Reports shed light on teen sex
One in eight Canadian teenagers has had sexual intercourse by the age of 15, Statistics Canada reported Tuesday.
The figures are 12 per cent for boys and 13 per cent for girls.
The estimates are based on surveys done between 1998 and 2003. The agency warned that the data, which is self-reported, "may not accurately reflect the [respondents'] behaviour."
By the time teenagers reach 17, the proportion of those reporting they had had sex at least once more than doubled to 28 per cent, and by age 24, it was 80 per cent.
Overall, the number of teens having sex has decreased, as a result of increased education and higher awareness, one researcher said.
"Today's numbers from Stats Canada are actually a little bit lower than what we've seen in the past," said Alex McKay of the Sex Information and Education Council of Canada. "They seem to confirm a sort of long-term gradual trend towards a bit of conservatism among today's youth."
The number of teens who have contracted sexually transmitted diseases such as chlamydia remains on the rise, added McKay, pointing to reduced use of condoms.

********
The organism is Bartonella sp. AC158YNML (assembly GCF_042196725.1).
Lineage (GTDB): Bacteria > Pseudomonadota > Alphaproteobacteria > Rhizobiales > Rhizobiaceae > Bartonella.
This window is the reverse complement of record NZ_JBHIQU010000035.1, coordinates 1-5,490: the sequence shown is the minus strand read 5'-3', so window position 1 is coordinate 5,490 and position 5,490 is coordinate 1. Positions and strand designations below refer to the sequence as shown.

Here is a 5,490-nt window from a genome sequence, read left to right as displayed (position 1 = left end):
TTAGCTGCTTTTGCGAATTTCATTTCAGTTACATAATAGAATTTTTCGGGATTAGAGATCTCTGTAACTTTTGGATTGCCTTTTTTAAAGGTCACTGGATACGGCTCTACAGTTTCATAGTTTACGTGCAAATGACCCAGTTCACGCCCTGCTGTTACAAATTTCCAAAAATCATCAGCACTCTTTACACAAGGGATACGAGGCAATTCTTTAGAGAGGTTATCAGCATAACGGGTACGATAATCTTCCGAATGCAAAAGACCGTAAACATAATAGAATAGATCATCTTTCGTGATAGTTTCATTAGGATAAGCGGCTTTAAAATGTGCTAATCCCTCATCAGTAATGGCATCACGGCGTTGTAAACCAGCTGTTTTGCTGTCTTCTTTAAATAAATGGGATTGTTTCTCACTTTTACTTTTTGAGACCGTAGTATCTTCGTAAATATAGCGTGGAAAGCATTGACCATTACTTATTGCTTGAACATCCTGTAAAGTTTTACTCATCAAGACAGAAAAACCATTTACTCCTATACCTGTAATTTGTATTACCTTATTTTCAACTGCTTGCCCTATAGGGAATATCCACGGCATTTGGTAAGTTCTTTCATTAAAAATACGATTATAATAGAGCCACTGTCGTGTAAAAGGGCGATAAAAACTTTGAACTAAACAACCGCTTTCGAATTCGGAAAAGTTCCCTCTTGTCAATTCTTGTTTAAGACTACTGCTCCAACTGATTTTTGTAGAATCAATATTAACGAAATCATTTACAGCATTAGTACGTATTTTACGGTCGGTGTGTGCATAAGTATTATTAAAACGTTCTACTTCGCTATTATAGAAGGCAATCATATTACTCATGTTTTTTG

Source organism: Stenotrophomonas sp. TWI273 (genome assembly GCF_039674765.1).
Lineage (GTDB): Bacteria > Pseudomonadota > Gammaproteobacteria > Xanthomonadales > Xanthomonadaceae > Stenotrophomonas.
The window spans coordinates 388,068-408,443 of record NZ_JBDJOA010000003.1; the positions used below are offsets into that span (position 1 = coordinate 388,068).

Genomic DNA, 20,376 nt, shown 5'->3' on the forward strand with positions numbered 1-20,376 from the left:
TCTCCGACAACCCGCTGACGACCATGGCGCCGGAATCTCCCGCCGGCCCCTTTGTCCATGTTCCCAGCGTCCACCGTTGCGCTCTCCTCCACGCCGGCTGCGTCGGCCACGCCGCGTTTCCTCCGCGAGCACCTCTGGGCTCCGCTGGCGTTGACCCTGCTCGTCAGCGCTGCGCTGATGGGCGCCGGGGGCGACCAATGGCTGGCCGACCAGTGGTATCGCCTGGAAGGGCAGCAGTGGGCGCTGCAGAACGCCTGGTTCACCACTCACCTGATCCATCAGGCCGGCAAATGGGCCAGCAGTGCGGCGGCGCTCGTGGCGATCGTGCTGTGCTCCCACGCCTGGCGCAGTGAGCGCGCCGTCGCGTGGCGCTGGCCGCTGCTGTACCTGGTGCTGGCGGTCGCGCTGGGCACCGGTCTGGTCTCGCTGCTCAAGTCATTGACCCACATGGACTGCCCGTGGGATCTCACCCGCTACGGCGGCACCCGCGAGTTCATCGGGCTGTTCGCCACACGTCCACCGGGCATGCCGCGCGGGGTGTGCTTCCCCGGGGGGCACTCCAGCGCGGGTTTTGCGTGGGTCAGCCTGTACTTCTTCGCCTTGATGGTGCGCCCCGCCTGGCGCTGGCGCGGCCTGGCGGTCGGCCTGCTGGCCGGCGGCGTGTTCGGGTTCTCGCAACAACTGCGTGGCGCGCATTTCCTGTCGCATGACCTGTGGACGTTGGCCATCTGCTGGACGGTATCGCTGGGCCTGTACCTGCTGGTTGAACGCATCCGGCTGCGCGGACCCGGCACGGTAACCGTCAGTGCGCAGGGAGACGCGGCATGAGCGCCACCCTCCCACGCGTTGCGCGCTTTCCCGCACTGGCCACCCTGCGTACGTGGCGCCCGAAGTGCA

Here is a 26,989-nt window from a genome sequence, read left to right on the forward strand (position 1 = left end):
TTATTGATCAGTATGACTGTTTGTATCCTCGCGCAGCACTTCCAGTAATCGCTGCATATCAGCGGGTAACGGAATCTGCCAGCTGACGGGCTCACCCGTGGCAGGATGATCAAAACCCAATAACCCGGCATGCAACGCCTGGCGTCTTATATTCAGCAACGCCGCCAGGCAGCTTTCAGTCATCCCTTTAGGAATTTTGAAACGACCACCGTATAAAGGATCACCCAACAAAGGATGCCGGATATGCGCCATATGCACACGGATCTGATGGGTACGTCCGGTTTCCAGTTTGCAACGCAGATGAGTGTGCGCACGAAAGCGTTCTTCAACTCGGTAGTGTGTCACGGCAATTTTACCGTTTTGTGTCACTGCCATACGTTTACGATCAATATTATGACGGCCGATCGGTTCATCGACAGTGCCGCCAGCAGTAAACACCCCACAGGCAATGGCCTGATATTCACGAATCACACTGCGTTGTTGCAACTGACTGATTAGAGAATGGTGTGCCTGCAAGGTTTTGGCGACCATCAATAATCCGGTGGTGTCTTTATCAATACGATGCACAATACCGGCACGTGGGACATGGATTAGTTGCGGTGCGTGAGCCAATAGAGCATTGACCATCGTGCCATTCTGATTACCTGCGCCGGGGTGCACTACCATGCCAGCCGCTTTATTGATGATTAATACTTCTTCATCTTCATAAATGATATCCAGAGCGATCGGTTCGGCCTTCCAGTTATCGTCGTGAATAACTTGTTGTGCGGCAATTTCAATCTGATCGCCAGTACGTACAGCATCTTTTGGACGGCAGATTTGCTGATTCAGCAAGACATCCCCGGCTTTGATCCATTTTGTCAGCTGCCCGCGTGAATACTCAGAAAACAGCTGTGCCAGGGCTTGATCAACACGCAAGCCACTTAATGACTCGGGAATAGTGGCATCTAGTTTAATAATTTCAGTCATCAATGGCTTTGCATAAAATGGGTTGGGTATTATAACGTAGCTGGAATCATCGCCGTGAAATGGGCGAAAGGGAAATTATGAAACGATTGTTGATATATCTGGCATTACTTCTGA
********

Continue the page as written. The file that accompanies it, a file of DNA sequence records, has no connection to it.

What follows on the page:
U.S. proportion double
In the United States, the proportions are more than double for younger teenagers, according to 2003 data from the Centers for Disease Control and Prevention. Almost 33 per cent reported having sex by age 15, rising to 61 per cent by the end of high school.
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- A third of sexually active 15-to-24-year-olds had more than one partner in the previous year.
- About three in 10 who had sex with multiple partners had not used a condom the last time they had intercourse.
- Teenagers who have sex by age 13 are more likely to have multiple partners.
- Young teenagers who drink or smoke are more likely to have sex.
- Young men are more likely to have multiple partners than young women.
It's a problem that most sexually active teens don't use condoms regularly, said Eileen Wiens, a nurse at a busy clinic for teens in Winnipeg.
"They use something on Saturday night and alcohol's often involved," said Wiens. "They don't bring [condoms] with them."
In Winnipeg, Kelly McKinnon, 17, said schools need to provide kids her age and younger with information they need, and challenge homophobia.
As with sexual activity, the U.S. rate of teen pregnancies is about twice the Canadian rate.
In 1997, 42,162 Canadian teens got pregnant, or a rate of 42.7 pregnancies per 1,000 women aged 15 to 19.
A majority of the pregnancies ended with abortions.
The StatsCan figures are based on the National Longitudinal Survey of Children and Youth, involving a sample of 3,212 people, aged 14 or 15 in 1998-99 or 2000-01, and a 2003 community health survey on sex, condom use and sexually transmitted diseases with a sample of 18,084 people aged 15 to 24.